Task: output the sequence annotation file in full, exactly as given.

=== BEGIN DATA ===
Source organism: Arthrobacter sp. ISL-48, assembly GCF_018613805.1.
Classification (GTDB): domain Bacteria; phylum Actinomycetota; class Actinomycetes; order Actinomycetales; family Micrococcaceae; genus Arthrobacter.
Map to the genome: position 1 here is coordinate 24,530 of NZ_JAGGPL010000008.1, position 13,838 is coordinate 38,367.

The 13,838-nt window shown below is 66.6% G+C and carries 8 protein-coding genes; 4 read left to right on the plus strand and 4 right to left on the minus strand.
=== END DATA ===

Source organism: Arthrobacter sp. ISL-48, assembly GCF_018613805.1.
Classification (GTDB): domain Bacteria; phylum Actinomycetota; class Actinomycetes; order Actinomycetales; family Micrococcaceae; genus Arthrobacter.
Map to the genome: position 1 here is coordinate 24,530 of NZ_JAGGPL010000008.1, position 13,838 is coordinate 38,367.

The 13,838-nt window shown below is 66.6% G+C and carries 8 protein-coding genes; 4 read left to right on the plus strand and 4 right to left on the minus strand.